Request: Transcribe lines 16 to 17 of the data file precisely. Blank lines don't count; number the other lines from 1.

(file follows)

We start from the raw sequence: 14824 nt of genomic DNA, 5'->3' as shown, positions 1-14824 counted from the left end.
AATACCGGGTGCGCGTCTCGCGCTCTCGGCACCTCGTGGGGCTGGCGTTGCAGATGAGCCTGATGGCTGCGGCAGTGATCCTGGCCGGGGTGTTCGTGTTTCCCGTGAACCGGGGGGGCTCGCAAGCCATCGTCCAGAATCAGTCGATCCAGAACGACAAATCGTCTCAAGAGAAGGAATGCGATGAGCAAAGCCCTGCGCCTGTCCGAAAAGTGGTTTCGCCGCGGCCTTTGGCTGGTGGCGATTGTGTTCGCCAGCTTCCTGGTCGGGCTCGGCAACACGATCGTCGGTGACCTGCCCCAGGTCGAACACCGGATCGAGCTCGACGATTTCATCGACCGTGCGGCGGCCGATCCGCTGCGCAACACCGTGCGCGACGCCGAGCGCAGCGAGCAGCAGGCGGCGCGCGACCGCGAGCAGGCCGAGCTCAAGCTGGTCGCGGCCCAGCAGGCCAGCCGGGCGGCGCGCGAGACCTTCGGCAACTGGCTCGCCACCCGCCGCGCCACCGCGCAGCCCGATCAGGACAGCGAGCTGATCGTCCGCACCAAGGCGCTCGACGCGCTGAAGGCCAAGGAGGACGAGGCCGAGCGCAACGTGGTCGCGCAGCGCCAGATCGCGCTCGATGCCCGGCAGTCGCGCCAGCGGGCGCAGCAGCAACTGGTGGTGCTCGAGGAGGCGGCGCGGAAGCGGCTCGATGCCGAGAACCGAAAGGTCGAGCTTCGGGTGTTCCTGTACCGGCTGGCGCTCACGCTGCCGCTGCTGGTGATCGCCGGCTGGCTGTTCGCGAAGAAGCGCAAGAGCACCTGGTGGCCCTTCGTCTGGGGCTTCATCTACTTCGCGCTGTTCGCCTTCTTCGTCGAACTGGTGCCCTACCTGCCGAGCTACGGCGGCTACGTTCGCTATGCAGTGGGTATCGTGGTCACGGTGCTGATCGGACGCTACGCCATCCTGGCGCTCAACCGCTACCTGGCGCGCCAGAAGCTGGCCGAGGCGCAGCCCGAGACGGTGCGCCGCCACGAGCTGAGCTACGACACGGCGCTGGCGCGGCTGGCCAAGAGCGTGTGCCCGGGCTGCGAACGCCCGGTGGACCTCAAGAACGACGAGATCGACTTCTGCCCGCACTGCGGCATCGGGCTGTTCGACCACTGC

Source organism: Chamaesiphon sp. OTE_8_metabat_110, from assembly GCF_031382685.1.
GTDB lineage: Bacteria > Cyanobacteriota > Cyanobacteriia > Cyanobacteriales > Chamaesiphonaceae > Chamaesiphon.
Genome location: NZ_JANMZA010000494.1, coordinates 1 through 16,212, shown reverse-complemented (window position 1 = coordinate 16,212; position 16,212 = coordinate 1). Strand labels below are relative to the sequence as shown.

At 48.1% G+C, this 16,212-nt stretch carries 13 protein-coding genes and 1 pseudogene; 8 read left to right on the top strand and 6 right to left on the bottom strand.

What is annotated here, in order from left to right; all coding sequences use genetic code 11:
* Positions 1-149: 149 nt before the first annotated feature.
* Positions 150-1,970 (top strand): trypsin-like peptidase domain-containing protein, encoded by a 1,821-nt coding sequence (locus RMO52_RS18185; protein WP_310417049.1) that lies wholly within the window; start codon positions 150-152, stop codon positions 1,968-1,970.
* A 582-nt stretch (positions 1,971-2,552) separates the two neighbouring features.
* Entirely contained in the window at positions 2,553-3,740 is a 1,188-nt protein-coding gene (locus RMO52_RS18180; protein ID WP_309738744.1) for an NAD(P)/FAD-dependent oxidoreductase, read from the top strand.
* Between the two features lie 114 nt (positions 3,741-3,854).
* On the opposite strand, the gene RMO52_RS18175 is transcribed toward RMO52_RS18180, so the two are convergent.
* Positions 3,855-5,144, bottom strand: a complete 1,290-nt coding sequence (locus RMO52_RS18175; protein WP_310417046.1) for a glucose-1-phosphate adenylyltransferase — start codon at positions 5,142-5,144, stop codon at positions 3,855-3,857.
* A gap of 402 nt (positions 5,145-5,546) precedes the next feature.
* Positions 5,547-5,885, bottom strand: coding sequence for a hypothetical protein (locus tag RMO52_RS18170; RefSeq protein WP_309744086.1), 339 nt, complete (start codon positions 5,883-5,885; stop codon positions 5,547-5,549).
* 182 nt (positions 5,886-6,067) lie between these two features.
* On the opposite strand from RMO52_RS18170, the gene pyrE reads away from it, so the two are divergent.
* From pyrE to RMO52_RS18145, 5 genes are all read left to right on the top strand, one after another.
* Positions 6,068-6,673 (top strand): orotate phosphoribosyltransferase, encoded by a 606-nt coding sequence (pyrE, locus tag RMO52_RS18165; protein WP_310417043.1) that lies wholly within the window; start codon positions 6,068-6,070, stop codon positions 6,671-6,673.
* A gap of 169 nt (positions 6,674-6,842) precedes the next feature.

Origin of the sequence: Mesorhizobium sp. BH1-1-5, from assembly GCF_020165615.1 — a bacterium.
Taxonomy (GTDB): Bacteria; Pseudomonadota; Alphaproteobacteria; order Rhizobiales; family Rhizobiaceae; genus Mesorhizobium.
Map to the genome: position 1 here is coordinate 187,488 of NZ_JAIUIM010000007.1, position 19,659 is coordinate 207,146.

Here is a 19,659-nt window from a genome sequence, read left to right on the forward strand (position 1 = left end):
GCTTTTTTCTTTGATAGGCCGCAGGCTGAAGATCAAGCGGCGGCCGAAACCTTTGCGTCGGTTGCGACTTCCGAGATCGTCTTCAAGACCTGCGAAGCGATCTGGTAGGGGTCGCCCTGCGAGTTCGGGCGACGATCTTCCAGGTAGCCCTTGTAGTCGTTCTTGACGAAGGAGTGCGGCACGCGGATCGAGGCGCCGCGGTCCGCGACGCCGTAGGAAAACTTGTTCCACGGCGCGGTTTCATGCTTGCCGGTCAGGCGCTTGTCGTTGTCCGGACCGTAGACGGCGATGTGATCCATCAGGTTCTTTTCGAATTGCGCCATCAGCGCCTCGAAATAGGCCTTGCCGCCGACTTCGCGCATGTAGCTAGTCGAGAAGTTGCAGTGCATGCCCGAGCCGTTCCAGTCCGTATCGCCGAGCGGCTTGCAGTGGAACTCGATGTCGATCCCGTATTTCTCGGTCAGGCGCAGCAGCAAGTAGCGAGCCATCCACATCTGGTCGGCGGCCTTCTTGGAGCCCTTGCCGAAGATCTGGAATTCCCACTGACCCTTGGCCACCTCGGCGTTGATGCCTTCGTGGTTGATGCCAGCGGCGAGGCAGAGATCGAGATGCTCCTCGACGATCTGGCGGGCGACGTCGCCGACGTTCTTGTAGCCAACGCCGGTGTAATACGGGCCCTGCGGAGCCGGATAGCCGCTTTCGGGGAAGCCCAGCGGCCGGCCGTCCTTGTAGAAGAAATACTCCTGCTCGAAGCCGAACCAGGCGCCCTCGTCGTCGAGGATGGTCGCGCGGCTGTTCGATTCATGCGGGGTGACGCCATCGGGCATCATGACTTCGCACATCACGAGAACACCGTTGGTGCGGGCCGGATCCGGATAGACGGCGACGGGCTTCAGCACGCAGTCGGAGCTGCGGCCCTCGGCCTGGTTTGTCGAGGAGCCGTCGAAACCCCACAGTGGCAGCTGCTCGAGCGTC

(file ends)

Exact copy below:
* Positions 5,547-5,885, bottom strand: coding sequence for a hypothetical protein (locus tag RMO52_RS18170; RefSeq protein WP_309744086.1), 339 nt, complete (start codon positions 5,883-5,885; stop codon positions 5,547-5,549).
* 182 nt (positions 5,886-6,067) lie between these two features.